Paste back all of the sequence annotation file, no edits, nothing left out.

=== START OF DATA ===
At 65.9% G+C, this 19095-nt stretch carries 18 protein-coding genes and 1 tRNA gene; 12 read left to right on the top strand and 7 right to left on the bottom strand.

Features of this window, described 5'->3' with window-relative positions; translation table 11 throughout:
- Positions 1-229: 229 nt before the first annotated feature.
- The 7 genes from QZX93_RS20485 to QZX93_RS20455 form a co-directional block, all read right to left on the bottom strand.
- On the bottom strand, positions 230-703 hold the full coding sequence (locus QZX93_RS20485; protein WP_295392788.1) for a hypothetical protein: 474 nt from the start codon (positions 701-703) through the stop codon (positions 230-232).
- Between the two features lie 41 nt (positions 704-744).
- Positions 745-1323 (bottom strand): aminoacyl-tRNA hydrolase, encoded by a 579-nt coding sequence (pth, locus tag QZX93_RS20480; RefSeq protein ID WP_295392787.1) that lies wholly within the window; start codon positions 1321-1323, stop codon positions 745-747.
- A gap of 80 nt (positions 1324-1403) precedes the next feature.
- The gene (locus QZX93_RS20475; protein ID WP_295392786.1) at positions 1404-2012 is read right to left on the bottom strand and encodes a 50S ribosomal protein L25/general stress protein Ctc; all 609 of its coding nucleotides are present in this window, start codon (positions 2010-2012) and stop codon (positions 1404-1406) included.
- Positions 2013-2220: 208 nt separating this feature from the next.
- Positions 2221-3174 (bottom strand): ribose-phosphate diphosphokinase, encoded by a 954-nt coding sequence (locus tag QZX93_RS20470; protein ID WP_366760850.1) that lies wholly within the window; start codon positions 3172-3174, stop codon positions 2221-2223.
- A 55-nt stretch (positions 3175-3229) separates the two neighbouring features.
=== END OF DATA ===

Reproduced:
At 65.9% G+C, this 19095-nt stretch carries 18 protein-coding genes and 1 tRNA gene; 12 read left to right on the top strand and 7 right to left on the bottom strand.

Features of this window, described 5'->3' with window-relative positions; translation table 11 throughout:
- Positions 1-229: 229 nt before the first annotated feature.
- The 7 genes from QZX93_RS20485 to QZX93_RS20455 form a co-directional block, all read right to left on the bottom strand.
- On the bottom strand, positions 230-703 hold the full coding sequence (locus QZX93_RS20485; protein WP_295392788.1) for a hypothetical protein: 474 nt from the start codon (positions 701-703) through the stop codon (positions 230-232).
- Between the two features lie 41 nt (positions 704-744).
- Positions 745-1323 (bottom strand): aminoacyl-tRNA hydrolase, encoded by a 579-nt coding sequence (pth, locus tag QZX93_RS20480; RefSeq protein ID WP_295392787.1) that lies wholly within the window; start codon positions 1321-1323, stop codon positions 745-747.
- A gap of 80 nt (positions 1324-1403) precedes the next feature.
- The gene (locus QZX93_RS20475; protein ID WP_295392786.1) at positions 1404-2012 is read right to left on the bottom strand and encodes a 50S ribosomal protein L25/general stress protein Ctc; all 609 of its coding nucleotides are present in this window, start codon (positions 2010-2012) and stop codon (positions 1404-1406) included.
- Positions 2013-2220: 208 nt separating this feature from the next.
- Positions 2221-3174 (bottom strand): ribose-phosphate diphosphokinase, encoded by a 954-nt coding sequence (locus tag QZX93_RS20470; protein ID WP_366760850.1) that lies wholly within the window; start codon positions 3172-3174, stop codon positions 2221-2223.
- A 55-nt stretch (positions 3175-3229) separates the two neighbouring features.